West coast estuaries

As with the other seasons, when winter comes around, I have a mental checklist of different fishing trips I want to tick off. Attempts are then made to align this wish-list with the days I’ve marked ‘unavailable’ on my calendar.  (Unavailable meaning ‘gone fishing’.)

In practice, despite my best attempts, the wish-list always exceeds the ‘gone fishing’ days. For example, this winter I will get my Snowy Mountains trout fix with Steve, but it looks like I will run out of July and August before I can have a Sydney saltwater fish with Stephen Gaynor.

Part of the problem this winter (if you want to call it that) is I’m being disproportionately pulled towards western Victoria’s estuaries. Which is surprising, because on the face of it, this sort of flyfishing should be relatively easy to resist. The winter weather on the west coast tends to vary between ordinary and terrible, and there’s not much sight fishing (usually one of my favourite parts of flyfishing). Meanwhile, the water conditions – important for success – can be extremely difficult to predict, with tide, wind, freshwater flow, and even human intervention to open river mouths artificially, all vying for superiority.

Chasing the ‘right’ conditions, while staying alert for a take.

Despite these shortcomings, fishing in the wild weather, with every sense straining to keep in touch with the natural cues (while also alert for any sign of a take) is strangely addictive.

And when you do hook up, the fight is fantastic. Bream and salmon are amazingly strong for their size, and even estuary perch can surprise.

While we claim to be mostly targeting bream and EPs on the coast, the hard-fighting salmon can be difficult to resist!

My latest west coast trip with Max brought together all these elements. We fished the Barham, Aire and Curdies, and the weather was typically inclement, verging on violent at times. Perhaps this was one reason (including a giant swell generated by the storms) why the tide times on the charts didn’t marry up with the reality on the water. Current, fresh versus salt, and clear water versus discoloured, all played out in unpredictable ways.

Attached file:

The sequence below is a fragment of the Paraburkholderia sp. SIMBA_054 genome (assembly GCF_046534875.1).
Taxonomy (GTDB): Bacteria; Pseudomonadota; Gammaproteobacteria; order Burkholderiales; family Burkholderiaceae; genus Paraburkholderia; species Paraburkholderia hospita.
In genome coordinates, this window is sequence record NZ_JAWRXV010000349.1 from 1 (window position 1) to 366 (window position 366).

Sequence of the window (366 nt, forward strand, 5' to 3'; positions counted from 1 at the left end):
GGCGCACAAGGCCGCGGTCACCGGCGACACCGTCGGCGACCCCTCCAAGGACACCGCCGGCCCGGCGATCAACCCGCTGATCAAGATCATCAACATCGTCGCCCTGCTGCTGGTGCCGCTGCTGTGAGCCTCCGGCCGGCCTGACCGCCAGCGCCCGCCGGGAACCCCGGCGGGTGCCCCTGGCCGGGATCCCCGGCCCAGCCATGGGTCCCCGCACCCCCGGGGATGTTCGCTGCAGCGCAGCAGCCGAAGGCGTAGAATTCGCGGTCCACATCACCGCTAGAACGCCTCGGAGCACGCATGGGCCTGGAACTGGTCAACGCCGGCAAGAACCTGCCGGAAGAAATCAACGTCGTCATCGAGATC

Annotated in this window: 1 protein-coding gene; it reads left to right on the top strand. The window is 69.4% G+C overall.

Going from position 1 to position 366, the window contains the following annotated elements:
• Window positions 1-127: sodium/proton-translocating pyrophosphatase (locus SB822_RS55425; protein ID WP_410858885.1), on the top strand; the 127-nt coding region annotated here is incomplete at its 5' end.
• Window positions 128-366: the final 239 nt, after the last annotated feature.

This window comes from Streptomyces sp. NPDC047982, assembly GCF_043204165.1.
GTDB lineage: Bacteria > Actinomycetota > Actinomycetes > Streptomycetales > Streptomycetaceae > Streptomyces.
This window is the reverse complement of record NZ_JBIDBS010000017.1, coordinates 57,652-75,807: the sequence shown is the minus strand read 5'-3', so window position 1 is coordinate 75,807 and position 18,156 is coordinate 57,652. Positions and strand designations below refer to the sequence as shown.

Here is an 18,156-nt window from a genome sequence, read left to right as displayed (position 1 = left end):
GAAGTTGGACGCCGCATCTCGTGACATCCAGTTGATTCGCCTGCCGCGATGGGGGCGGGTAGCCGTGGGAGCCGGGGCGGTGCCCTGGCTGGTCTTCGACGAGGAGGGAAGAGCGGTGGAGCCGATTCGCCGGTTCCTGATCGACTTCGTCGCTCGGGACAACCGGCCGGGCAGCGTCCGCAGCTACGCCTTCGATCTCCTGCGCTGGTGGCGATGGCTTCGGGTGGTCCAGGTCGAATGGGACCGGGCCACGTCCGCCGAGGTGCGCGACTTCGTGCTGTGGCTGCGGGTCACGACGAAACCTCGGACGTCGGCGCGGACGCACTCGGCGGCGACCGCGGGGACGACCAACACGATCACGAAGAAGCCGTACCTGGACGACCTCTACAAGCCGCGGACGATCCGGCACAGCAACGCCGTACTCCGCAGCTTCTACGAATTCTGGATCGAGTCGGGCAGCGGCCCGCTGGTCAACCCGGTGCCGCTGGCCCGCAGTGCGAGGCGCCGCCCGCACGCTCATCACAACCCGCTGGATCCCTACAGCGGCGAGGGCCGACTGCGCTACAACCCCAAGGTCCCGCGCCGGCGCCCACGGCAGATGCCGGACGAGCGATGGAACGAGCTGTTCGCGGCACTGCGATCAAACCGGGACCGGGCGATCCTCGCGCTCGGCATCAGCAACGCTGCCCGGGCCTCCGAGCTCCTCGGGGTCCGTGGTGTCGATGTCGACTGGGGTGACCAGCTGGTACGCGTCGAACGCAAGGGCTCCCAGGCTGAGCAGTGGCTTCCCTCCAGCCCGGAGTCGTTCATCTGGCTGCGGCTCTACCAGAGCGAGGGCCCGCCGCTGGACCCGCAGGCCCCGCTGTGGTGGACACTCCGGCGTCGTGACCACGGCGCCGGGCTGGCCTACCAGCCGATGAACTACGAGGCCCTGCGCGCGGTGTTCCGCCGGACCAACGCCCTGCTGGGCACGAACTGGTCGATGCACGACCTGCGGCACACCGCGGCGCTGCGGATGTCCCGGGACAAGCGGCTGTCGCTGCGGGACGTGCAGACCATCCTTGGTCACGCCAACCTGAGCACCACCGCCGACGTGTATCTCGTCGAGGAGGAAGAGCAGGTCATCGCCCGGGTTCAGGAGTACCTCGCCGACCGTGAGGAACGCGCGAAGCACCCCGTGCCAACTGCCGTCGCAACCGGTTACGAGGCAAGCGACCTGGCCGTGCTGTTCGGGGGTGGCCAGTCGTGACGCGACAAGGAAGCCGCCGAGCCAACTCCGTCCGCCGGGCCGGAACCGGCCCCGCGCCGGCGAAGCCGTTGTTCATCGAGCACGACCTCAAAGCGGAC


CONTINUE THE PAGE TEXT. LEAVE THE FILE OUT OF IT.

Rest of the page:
The huge swell along the coast, probably contributed to a confused tidal flow in the estuaries.

With all my fishing, I like to plan the day based on expected conditions, but this trip, we were often forced to improvise; almost racing from spot to spot as real time conditions developed. The best fishing coincided with ‘mixed’ water that was neither too clear or too murky; and it helped if the current wasn’t flowing hard. But as I say, we struggled to predict in advance when and where this confluence of saltwater tide pushing in, and freshwater pushing out, would occur.

Max hooked up between storms.

While we occasionally found bream and salmon outside these parameters, the fishing was best within them. JC’s Bream Bugger (basically a mottled olive Woolly Bugger on a saltwater hook with a hammerhead) was the best fly. Stripped fast, the salmon hit it. Allowed to sink, then retrieved with strips and pauses, it fooled several bream.

A nice fish on the Bream Bugger.

At the end of each day, we would retreat to sit in front of the fire back at Max’s, and compare notes with Mark and Peter, who’d been fishing the surf. This part of the trip was a highlight, and it occurred to me, not for the first time, that being warm and dry indoors can only be fully appreciated when you’ve spent the previous several hours out in the elements.

All up, I count this latest estuary episode as a good trip, perhaps marked up to ‘great’ by Max’s cooking.